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Battle Angel Alita Lead Role Once Again Devoid of Asian American Prospects

In 2015, Nerdist announced that the live-action adaptation of the famed Japanese anime had been revived by directors James Cameron and Robert Rodriguez. Battle Angel Alita, a post-apocalyptic sci-fi action manga/anime written by Yukito Kishiro, is set in the 26th century and follows the female cyborg Alita, as she trains to become the world’s most deadly assassin. The latest report from the Robert Rodriquez/Jame Cameron production reveals that the filmmakers have their top three actresses for the lead role: Maika Monroe, Zendaya (who is the front runner), and Rosa Salazar. In other words: more bad news for Asian American actresses.

There has been a wave of whitewashed casting — and invalid excuses from studios. No explanation or reason makes sense as to why Asians aren’t being cast in roles where they could benefit from the exposure. Don’t get me wrong, I am happy bi-racial pop star Zendaya is the front-runner here, but she is still a safe choice. Battle Angel Alita would have been another perfect opportunity to cast a young, unknown Asian American actress for this role. The excuse “We need someone with star power to make money,” is complete nonsense and here is why:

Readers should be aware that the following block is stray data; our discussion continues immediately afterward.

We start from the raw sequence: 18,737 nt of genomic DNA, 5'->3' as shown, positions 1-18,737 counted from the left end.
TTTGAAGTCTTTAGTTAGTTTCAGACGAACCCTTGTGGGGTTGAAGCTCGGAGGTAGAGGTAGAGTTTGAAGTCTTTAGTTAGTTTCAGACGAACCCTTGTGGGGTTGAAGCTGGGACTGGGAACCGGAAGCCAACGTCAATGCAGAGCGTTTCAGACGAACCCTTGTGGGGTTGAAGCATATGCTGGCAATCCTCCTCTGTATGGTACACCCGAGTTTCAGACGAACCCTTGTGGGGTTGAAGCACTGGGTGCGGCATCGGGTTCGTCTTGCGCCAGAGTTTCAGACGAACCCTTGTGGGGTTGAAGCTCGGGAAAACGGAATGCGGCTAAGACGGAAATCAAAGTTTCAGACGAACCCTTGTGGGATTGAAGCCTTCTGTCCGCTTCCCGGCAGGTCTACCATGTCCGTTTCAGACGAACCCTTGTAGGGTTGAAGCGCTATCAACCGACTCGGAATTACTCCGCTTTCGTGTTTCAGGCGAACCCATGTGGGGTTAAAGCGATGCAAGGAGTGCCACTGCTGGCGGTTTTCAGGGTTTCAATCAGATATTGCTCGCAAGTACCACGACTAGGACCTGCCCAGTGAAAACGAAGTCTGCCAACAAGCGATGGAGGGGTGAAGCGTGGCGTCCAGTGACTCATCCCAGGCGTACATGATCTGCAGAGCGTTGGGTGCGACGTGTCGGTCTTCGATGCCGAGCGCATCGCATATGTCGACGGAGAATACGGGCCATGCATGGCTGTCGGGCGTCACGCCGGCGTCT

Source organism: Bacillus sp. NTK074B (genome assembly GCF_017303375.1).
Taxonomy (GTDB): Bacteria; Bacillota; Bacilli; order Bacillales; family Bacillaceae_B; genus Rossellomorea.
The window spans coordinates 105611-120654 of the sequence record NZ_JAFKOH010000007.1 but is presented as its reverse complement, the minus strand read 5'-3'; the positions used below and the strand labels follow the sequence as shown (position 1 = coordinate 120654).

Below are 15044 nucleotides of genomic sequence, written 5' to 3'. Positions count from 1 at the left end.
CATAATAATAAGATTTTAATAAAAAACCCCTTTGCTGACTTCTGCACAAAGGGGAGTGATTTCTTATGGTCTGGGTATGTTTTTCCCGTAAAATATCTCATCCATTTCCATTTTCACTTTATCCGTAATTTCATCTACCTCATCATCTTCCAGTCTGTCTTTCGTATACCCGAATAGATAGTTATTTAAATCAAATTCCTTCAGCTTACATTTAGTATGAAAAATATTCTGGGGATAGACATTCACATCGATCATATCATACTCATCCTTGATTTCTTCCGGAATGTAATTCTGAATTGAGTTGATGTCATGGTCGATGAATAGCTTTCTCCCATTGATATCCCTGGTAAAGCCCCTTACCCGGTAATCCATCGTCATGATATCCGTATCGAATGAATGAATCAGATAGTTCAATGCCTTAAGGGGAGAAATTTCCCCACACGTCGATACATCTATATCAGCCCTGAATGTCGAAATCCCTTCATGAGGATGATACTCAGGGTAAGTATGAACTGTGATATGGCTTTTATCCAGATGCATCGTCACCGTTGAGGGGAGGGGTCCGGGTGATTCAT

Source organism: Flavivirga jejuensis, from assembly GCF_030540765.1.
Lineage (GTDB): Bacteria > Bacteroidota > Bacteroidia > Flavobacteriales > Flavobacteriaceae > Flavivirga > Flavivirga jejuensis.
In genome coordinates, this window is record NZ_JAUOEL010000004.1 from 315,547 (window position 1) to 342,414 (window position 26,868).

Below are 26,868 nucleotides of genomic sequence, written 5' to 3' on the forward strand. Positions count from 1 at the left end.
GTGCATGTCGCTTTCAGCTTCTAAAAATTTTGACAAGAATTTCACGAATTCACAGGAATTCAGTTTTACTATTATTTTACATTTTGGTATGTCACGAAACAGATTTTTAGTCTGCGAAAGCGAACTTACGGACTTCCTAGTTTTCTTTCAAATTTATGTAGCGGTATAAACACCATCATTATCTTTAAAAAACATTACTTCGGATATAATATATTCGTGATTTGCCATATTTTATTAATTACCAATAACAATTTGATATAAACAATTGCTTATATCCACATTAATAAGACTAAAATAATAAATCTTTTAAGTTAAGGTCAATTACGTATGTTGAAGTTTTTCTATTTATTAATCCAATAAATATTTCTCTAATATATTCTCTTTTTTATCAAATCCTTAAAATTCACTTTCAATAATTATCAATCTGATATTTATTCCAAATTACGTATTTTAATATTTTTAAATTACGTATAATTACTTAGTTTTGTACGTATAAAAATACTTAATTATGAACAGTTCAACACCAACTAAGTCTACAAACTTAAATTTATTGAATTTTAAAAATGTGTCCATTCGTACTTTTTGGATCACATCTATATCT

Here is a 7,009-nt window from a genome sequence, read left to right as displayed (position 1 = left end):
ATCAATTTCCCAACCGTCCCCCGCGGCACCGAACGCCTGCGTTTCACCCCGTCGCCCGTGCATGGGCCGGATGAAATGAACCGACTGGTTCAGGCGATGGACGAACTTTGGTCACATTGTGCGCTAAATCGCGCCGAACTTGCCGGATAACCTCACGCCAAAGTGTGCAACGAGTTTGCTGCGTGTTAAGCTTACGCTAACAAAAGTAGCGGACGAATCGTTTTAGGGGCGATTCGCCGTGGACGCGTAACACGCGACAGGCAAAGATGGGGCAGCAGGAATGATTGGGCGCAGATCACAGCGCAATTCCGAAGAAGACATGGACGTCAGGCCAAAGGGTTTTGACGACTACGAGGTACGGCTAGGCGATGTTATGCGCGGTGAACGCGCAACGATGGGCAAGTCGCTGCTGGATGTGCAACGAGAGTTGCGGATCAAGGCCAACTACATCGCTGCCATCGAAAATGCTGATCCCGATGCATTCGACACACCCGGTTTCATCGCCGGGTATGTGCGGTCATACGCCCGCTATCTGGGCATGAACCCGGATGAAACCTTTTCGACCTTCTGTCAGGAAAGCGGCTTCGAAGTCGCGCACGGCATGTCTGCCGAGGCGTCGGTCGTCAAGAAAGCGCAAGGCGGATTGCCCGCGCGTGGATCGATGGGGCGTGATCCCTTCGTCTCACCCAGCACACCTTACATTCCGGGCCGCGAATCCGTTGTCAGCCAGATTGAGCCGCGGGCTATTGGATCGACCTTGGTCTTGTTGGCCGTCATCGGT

Aside from Zendaya, none of the actresses in the running are overly famous. They have done no more than three films each, so the “star-power” excuse doesn’t apply. Secondly, with Robert Rodriguez and James Cameron attached to the project, anyone could have been cast. Cameron has made stars out of complete unknowns. NO! We shouldn’t be satisfied that someone of color is in the running. This is more than that

This isn’t about double standards. People of color rejoice when cast. The same doesn’t happen for white actors because white is the standard, the safe bet, the status quo. White people are represented across 85%-90% of the business.

Yes! This is about gaining 100% visibility and representation for all PoC across the board.

If you’re are pissed off, you’ve got to continue to hit them where it hurts, in their pockets. Don’t continue to support these productions if Hollywood cannot deliver the basic level of representation in film.

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